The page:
For instance, Delaware secretary of State has stressed in his annual reports that this marketing efforts have “helped the state to reach thousands of legal professionals in dozens of countries across the globe, to tell the Delaware story”. And Nevada boasted a similar advertisement on the state’s website: Why incorporate in Nevada? Minimal reporting and disclosing requirement. Stockholders are not public records”.

While the legitimacy of taxes as a concept may be up to personal interpretation, what matters in Hillary Clinton’s use of the so-called Delaware loophole, in particular, is her constant harping on the need for corporations and elite individuals to pay their fair share. In other words, Clinton’s employment of North Orange Street amounts to a telling, Do As I Say, Not As I Do. And, as the Guardian notes, both of “the leading candidates for president – Hillary Clinton and Donald Trump – have companies registered at 1209 North Orange, and have refused to explain why.”

John Cassara, a former special agent for the US Treasury Department, reported in the New York Times on April 8where many of the declarations are coming from, about the frustration that fiscal agents have when they try to investigate “who or what is behind that company: you basically strike out. It does not matter if is the FBI, at the federal level, state or local. Even the Department of Justice can’t get the information. There is nothing you can do.” He had to abandon an investigation in Nevada when they found a corporation that had received more than 3700 suspicious wire transfers, totalling over 381 million dollars.

Clearly, one cannot set up rules for global governance, when important rich countries have double standards and cannot even put their own house in order. But the lack of global governance becomes even more evident, when we find out that the debate about global tax negotiations is exclusive to the 34 members of the Organization for Economic Cooperation and Development (OECD), and all the other countries of the world are left out. The Group of 77 and China, which has 134 members, has repeatedly asked that the UN must play a greater role in global tax cooperation but to no avail.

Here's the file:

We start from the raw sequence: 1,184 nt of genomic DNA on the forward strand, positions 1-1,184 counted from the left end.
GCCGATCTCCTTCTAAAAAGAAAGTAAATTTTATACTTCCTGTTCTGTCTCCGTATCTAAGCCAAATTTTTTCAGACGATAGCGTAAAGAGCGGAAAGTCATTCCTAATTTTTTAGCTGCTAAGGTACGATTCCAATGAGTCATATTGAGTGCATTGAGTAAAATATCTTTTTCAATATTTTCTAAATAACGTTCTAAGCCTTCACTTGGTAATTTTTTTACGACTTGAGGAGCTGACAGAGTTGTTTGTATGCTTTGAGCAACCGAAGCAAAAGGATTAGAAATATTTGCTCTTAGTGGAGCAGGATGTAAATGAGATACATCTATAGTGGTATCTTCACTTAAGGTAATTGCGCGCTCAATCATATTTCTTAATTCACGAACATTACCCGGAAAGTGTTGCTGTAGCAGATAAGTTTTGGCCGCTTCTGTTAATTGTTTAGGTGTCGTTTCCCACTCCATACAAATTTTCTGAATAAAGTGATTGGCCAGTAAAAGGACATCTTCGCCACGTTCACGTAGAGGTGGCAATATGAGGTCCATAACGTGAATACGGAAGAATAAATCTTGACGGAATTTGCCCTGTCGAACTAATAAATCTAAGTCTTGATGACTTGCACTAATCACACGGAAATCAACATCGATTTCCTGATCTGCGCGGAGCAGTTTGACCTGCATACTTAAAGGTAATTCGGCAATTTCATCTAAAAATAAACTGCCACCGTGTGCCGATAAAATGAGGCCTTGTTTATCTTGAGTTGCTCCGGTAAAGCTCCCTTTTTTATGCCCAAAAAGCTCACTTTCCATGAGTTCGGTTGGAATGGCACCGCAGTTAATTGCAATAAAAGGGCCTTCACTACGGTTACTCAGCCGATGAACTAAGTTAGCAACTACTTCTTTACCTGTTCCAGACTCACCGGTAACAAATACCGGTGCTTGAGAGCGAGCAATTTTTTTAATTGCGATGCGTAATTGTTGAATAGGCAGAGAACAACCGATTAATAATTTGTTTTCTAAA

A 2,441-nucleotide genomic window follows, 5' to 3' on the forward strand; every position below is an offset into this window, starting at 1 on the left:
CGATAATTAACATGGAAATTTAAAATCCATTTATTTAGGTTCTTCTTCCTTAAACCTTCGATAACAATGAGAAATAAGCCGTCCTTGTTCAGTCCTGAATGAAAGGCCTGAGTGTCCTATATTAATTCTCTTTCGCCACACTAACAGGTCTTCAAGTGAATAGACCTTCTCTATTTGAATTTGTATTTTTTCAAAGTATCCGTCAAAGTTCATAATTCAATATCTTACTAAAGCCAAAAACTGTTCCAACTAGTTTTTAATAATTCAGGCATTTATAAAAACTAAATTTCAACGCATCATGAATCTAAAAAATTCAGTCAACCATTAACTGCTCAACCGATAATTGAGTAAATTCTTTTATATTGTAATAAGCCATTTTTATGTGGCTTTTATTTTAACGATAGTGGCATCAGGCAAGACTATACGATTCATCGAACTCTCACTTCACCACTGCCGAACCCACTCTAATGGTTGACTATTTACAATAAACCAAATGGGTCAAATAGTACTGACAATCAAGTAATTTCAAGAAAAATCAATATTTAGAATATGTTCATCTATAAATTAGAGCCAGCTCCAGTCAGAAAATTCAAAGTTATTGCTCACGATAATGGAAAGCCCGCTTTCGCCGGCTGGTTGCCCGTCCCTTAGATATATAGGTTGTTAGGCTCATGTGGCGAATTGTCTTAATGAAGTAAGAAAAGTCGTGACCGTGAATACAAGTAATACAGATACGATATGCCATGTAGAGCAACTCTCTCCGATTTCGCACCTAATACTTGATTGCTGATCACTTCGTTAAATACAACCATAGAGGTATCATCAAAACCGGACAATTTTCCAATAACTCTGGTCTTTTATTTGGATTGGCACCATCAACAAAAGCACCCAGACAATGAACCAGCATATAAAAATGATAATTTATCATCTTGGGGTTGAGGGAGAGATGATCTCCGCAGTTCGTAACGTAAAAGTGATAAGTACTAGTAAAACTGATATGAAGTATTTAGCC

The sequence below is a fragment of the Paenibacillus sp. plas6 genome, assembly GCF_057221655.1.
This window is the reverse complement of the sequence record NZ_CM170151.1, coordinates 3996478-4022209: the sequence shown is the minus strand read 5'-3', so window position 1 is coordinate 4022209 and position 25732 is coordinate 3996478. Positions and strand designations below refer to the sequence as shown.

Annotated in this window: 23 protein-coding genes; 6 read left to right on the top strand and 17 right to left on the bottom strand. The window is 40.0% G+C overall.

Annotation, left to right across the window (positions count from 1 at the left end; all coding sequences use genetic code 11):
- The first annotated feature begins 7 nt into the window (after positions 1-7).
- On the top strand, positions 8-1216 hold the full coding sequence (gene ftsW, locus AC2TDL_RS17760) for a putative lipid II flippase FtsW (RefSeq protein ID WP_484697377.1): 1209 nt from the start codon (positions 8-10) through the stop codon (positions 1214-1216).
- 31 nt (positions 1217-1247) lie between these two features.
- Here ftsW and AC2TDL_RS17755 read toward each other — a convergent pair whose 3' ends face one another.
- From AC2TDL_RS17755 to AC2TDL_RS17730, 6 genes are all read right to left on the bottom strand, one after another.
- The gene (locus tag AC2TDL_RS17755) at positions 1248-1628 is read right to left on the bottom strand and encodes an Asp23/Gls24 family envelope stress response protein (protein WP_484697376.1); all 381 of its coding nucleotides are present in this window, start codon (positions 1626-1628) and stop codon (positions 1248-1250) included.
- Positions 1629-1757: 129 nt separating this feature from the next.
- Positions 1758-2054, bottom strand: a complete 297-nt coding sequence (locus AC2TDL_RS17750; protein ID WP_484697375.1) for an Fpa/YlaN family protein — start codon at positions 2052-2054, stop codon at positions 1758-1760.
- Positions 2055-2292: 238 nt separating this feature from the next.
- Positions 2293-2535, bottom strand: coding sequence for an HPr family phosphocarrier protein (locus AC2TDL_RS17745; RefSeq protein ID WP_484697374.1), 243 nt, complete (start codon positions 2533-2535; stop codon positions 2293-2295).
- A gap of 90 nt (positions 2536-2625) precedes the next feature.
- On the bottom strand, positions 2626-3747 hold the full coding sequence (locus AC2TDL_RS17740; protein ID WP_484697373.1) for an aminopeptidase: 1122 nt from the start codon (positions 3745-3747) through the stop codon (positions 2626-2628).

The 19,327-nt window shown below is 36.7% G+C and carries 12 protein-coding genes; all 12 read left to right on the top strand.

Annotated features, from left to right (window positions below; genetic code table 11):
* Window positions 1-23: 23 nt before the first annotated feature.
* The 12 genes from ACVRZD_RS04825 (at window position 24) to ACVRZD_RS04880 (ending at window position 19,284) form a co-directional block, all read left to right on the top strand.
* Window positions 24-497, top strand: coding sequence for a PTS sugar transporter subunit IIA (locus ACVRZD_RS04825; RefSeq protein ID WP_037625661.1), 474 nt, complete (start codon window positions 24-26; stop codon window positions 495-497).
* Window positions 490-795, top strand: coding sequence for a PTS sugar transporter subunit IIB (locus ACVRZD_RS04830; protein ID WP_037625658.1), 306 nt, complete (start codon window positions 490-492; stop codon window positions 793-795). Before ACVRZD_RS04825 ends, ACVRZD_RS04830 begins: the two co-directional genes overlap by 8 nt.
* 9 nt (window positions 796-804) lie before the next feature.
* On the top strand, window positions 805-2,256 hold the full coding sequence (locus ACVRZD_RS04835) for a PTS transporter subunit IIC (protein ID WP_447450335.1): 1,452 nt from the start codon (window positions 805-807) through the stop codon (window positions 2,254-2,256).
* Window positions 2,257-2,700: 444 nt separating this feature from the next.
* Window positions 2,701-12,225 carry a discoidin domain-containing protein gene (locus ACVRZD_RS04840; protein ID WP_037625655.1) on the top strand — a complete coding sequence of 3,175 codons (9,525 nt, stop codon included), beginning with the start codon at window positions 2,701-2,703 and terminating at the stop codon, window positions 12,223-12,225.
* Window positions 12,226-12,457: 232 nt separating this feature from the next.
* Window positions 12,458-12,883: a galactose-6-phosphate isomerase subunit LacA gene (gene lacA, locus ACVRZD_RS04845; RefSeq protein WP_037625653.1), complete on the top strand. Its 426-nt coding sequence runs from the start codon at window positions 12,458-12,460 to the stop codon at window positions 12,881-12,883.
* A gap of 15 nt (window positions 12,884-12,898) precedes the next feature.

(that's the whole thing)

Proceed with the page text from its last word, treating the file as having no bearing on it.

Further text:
And it is a fact that in the list of account holders in Panama there is a large presence of personalities from Arab Countries, China, Nigeria, Brazil and so on. But there is a cultural problem, for which there is no solution. The fiscal authorities of the OECD countries think that on delicate matters, it is better to exclude the developing countries, because it would create a mechanism of negotiations where they could find themselves in the minority. That of course, would be to recognize that global governance can only be effective with a democratic system of consultation and decision. That is not at all the prevailing mood in an increasingly fractured world. Therefore, it would be normal to expect many more scandals, with spotlight for a few days on the names that could emerge, followed by a total relapse, until the next scandal explodes.

How long this can last without damaging the foundations of democracy, it is difficult to predict. And some defenders of the present system are already maintaining that scandals are proof that democracy is alive. But if the citizen’s growing lack of trust in the political and economic elites continues, it is difficult to see how scandals will help nurture democracy.

(End)

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Will the IMF Facility Be a Turning Point in the Economy?http://www.ipsnews.net/2016/04/will-the-imf-facility-be-a-turning-point-in-the-economy/?utm_source=rss&utm_medium=rss&utm_campaign=will-the-imf-facility-be-a-turning-point-in-the-economy http://www.ipsnews.net/2016/04/will-the-imf-facility-be-a-turning-point-in-the-economy/#comments Sun, 24 Apr 2016 08:10:41 +0000 Editor Sunday Times http://www.ipsnews.net/?p=144789 By Editor, Sunday Times, Sri Lanka